Honouring Grief

Posted by Salley-Ann Ross.
Honouring Grief

Grieving and comprehending this with supported individuals whether they live independently or within their family is an area that is complicated and has no clear definition.  In essence there is no clear “way” to grieve. Grieving a loss coupled with cognitive challenges can take  this life process to another dimension, requiring a different understanding and support. 

For caregivers, we may feel helpless and may revert to the following in order to protect our loved one.  The following are areas to avoid when a supported individual is grieving:

How Fear Can Bring Opportunity

Posted by Alyson Jones.

As a Therapist I have developed a philosophy by which I practice therapy, and live my life. This is the MORE philosophy. MORE is a frame by which we can authentically move through the opportunities life presents, and experience exceptional outcomes. In a previous article I discussed how the M in MORE stood for movement, and how this was essential for our mental health.

This article is focused on the second principle of MORE which is “Opportunity.” Life is filled with opportunity, and the best guides to choosing your opportunities are your curiosity and your fear. To understand this further we are going to look at the life of Brianne, but first we need to gain a better understanding that opportunity does not always look the way we think it should. The key is to stay curious in life and you will have some interesting experiences.

The More Stuff We Have, The Less Joy We Feel

Posted by Alyson Jones.

As a therapist I often see people searching for fulfillment and meaning in their lives. Many people come into my office trying to figure out why they have so many beautiful things in their lives, but are unable to enjoy life. They often seek therapy because they are feeling unsettled and unhappy. This seems to not just be an individual struggle, but a societal struggle as well. It appears that as a society we have an abundance — but we are struggling with high levels of depression and left feeling unsatisfied despite all of the beautiful stuff we surround ourselves with .

We might not have the concrete struggles that previous generations experienced, but we certainly do have our own struggles; in essence, they are of a different kind. When I look around I see so many people trying to fill their lives with more stuff, more people, more rewards, and more indulgences. But there is something to this culture that seems unable to fill itself up.

You Cannot Have The Big Love Without The Big Risk

Posted by Alyson Jones.

We want to love, and be loved. This is something we desire in all of our important relationships — the problem is we don’t want to be hurt. To think that love is a shield that will protect you from pain is a set up for failure and disappointment. In fact it is quite the opposite as love always brings the risk of pain alongside with the joy of connection. When you truly connect and are present with another human being you create a powerful emotional vulnerability in yourself and others, and this opens us up to the biggest of emotions.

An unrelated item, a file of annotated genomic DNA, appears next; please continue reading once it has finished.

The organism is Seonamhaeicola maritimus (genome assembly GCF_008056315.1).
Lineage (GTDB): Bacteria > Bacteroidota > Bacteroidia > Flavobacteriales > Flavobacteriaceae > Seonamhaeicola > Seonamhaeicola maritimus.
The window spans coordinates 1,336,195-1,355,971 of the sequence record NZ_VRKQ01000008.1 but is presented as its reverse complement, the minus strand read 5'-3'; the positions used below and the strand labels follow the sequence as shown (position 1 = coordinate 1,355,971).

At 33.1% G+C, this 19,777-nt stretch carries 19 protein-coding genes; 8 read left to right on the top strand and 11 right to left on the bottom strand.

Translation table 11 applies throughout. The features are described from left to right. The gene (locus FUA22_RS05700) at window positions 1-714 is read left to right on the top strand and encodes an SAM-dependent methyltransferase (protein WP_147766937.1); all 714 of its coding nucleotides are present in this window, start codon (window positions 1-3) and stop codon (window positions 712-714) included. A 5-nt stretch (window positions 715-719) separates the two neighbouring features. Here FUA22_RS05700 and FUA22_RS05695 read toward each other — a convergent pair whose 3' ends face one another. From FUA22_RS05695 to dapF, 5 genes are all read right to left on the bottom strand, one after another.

We protect ourselves from vulnerability by detaching when we could be connecting. Sometimes we focus on the wrong thing like a petty problem at work, or the driver who cut us off on the way home, when our loved one is right there in front of us. Then there are the moments when you are having a real connection with somebody and you suddenly draw back. You do not know why you are drawing back, but all of a sudden it feels like it is too much. You might even remember feeling this with the people you love the most. The moment of connection can be overwhelming so we disconnect and quickly look away and change the topic. Why do we do this? Because we fear vulnerability.

6 Steps To Becoming A Hero to Your Children

Posted by Alyson Jones.

Fuse via Getty ImagesAlthough we may not quite fit into the sleek spandex superhero suit that dominates our children’s entertainment, there certainly are other ways in which we can become a hero to our children. The problem for many parents is that they want to become friends with their children, rather than heroes. Our children do not need more friends, and they certainly do not need their parents competing with their friends for their attention. A hero does not beg for attention or approval. Children do not need us to be cool – they need their parents to be parents. But, do our children need us to be heros to them as well? The answer to that is yes. But to understand this we should look at what a hero is first.

A hero is not perfect. In fact, all the most interesting heroes have vulnerabilities. Superman has his kryptonite, Ironman has a weak heart, Batman is haunted by past trauma and the Hulk struggles with his emotions. Sounds pretty human and vulnerable to me! One of the first rules of being a hero is to accept that you are flawed. In my book “MORE A New philosophy For Exceptional Living” I discuss the concept of the double edged sword. On one side of the sword is our greatest strength and on the other is our greatest weakness. They are two side of the same thing. We can transform our flaws into something exceptional. The superheroes mentioned above each found a way to transform challenge into growth.